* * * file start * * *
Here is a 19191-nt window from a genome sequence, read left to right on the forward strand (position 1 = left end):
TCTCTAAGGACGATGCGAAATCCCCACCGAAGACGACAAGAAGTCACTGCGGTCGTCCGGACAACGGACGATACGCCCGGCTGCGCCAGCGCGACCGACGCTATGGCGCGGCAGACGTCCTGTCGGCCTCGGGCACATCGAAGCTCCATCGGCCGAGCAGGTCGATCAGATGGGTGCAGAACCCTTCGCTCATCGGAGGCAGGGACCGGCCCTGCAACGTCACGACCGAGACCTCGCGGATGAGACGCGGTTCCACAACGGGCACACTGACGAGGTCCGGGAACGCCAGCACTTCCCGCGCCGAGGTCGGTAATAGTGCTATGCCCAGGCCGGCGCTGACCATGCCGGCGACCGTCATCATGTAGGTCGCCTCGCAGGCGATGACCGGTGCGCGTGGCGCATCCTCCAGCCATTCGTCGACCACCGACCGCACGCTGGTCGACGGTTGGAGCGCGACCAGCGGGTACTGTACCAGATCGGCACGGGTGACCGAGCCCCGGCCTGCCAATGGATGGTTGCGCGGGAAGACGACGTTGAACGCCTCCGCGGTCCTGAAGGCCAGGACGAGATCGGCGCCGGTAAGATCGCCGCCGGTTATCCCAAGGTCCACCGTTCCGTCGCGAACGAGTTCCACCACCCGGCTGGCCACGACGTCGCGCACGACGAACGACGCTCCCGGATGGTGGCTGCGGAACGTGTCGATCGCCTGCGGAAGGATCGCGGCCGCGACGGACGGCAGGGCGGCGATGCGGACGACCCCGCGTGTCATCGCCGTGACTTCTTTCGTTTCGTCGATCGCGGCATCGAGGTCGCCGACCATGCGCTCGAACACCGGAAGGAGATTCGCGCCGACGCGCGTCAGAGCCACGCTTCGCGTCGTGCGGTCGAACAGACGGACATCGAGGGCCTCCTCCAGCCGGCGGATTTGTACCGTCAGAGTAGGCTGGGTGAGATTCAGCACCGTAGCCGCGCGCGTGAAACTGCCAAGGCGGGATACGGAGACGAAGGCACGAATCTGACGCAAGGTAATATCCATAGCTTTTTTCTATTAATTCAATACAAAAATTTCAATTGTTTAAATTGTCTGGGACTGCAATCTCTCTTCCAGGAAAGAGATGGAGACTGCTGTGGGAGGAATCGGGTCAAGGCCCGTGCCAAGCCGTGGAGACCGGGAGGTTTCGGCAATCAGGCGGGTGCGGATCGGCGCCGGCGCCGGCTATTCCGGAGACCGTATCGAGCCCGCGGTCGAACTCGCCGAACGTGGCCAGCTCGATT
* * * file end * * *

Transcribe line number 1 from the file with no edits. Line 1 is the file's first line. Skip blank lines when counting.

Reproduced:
Here is a 19191-nt window from a genome sequence, read left to right on the forward strand (position 1 = left end):